Spanish FM: Spain's presidency in EU is opportunity to create solid foundation for cooperation with Azerbaijan (INTERVIEW)
Azerbaijan, Baku, Jan. 23 / Trend E. Ostapenko /
Miguel Angel Moratinos, Foreign Minister of Spain, presiding in the EU, spoke in an exclusive interview with Trend European Desk.
Q.: How do you estimate 2009 in terms of political, economic and cultural relations between Spain and Azerbaijan? There are reports about opening of the Spanish embassy in Azerbaijan. What is the progress with this initiative? What spheres of bilateral cooperation do you regard as the most prospective ones?
A.: Spain's Presidency at the OSCE was a turning point in the relationship between Spain and Azerbaijan. Since then and during 2009, the political, economic and cultural contacts between the two countries have increased, although they can certainly be deepened. From an economic perspective, we will have to solve a big contradiction: our economies supplement each other but our bilateral trade figures are low. Spanish exports can be increased and Azerbaijani imports have a potential to be diversified. Direct investments can also be promoted since Azerbaijan has a growing economy and some of our companies are world leaders in sectors like telecommunications, energy and infrastructures.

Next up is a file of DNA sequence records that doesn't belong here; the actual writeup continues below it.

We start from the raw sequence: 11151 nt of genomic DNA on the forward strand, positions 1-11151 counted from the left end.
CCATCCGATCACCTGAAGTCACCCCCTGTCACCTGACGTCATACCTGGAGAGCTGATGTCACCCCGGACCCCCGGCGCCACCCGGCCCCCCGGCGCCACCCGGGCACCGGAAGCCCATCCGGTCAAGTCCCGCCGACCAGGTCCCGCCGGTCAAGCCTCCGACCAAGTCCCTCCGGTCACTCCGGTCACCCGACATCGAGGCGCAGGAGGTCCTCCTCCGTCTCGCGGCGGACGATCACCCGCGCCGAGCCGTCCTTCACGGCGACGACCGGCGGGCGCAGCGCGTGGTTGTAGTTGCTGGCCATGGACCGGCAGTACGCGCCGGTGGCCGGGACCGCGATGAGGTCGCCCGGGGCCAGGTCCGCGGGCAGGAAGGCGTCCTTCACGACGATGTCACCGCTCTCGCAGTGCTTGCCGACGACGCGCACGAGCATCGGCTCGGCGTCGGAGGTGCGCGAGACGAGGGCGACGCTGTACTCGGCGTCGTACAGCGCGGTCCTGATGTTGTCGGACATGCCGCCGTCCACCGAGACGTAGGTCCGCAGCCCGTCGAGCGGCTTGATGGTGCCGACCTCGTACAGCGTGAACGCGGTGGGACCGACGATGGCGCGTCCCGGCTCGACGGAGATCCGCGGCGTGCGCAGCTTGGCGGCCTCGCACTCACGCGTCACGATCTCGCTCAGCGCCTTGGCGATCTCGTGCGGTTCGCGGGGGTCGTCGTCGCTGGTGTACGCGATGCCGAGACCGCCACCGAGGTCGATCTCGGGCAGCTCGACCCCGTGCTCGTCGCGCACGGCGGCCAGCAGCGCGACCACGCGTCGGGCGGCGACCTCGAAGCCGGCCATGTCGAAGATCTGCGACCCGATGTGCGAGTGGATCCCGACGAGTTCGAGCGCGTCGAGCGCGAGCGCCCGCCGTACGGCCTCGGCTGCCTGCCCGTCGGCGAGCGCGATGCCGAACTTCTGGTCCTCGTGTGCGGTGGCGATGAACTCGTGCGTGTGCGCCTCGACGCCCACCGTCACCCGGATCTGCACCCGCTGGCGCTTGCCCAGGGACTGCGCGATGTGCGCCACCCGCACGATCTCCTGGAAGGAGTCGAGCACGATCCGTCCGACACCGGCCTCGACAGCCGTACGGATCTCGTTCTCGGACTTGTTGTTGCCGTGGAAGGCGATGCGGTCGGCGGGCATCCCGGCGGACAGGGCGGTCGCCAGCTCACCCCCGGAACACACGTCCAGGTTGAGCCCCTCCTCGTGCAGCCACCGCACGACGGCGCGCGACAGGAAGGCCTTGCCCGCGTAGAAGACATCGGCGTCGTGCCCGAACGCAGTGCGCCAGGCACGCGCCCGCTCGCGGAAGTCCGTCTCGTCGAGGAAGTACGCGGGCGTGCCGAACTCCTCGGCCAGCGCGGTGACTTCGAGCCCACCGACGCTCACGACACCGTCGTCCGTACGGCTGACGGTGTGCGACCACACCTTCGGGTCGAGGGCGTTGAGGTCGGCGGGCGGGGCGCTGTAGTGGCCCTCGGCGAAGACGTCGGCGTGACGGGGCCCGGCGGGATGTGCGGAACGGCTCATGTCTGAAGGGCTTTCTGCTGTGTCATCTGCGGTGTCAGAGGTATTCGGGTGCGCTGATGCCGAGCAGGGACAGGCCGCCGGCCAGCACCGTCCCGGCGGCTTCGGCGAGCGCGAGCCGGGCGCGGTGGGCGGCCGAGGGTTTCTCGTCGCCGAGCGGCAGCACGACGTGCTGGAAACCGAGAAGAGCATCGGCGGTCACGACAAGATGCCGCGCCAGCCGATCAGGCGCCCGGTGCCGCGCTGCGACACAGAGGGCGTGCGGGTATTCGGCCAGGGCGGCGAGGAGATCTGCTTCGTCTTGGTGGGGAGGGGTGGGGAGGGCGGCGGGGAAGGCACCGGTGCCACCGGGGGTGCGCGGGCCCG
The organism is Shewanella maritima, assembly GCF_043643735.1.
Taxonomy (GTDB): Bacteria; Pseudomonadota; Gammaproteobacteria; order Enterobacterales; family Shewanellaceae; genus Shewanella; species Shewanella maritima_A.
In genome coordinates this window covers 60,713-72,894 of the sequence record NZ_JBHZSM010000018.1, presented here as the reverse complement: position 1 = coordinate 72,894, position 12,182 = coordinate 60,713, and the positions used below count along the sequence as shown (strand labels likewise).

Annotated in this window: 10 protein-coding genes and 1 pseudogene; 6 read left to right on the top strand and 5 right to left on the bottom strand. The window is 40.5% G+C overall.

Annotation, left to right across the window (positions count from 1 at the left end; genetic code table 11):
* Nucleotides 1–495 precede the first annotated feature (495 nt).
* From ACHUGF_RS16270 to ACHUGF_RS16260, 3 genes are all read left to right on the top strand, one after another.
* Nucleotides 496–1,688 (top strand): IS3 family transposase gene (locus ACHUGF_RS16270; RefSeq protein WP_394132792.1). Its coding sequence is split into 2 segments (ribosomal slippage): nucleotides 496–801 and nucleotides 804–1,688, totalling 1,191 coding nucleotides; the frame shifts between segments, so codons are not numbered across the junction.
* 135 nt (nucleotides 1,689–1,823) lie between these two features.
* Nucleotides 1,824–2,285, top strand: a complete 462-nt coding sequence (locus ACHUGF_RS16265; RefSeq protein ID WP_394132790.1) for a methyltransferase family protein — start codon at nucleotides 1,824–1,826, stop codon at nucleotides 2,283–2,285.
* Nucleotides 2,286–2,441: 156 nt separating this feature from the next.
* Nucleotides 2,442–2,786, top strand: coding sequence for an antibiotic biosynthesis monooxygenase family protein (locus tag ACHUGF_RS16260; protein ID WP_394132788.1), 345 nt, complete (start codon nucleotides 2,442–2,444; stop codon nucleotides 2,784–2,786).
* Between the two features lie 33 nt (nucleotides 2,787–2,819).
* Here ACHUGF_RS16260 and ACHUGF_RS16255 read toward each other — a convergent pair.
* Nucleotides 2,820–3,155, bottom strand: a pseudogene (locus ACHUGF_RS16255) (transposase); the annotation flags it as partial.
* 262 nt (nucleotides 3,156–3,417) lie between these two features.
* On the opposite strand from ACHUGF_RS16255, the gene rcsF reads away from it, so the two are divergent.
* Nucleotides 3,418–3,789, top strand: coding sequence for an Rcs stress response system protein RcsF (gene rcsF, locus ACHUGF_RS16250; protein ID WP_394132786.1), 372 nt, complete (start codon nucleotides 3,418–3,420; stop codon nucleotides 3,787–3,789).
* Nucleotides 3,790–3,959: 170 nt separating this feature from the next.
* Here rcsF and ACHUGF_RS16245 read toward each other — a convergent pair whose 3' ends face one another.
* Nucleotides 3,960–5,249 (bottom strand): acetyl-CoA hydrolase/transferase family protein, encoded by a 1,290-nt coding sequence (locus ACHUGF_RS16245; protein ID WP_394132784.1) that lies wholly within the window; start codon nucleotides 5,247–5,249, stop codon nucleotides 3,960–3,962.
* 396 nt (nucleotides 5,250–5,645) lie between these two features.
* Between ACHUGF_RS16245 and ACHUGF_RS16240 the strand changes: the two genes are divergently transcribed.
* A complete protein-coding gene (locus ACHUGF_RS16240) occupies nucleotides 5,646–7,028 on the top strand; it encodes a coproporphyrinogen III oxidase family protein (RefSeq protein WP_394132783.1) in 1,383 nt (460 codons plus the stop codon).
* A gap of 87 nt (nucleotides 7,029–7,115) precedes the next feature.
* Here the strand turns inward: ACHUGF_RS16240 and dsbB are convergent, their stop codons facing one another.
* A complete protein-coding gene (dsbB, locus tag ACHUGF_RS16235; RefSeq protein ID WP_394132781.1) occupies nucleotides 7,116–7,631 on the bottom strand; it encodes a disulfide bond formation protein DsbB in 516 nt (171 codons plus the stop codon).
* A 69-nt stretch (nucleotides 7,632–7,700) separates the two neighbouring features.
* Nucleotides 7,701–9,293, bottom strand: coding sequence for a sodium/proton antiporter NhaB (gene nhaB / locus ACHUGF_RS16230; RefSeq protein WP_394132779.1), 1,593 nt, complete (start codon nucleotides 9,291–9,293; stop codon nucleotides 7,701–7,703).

Second, ties between our people constitute a fundamental pillar of our future relationship. The Spanish readership at the Azerbaijan University of Languages is a good start that needs to be consolidated and more initiatives like this must follow. As for political ties, regular political dialogue and a sign of the maturity of a relationship are important. Therefore, Spain welcomed the opening of the Azerbaijani Embassy in Madrid and looks forward to open the Spanish Embassy in Baku.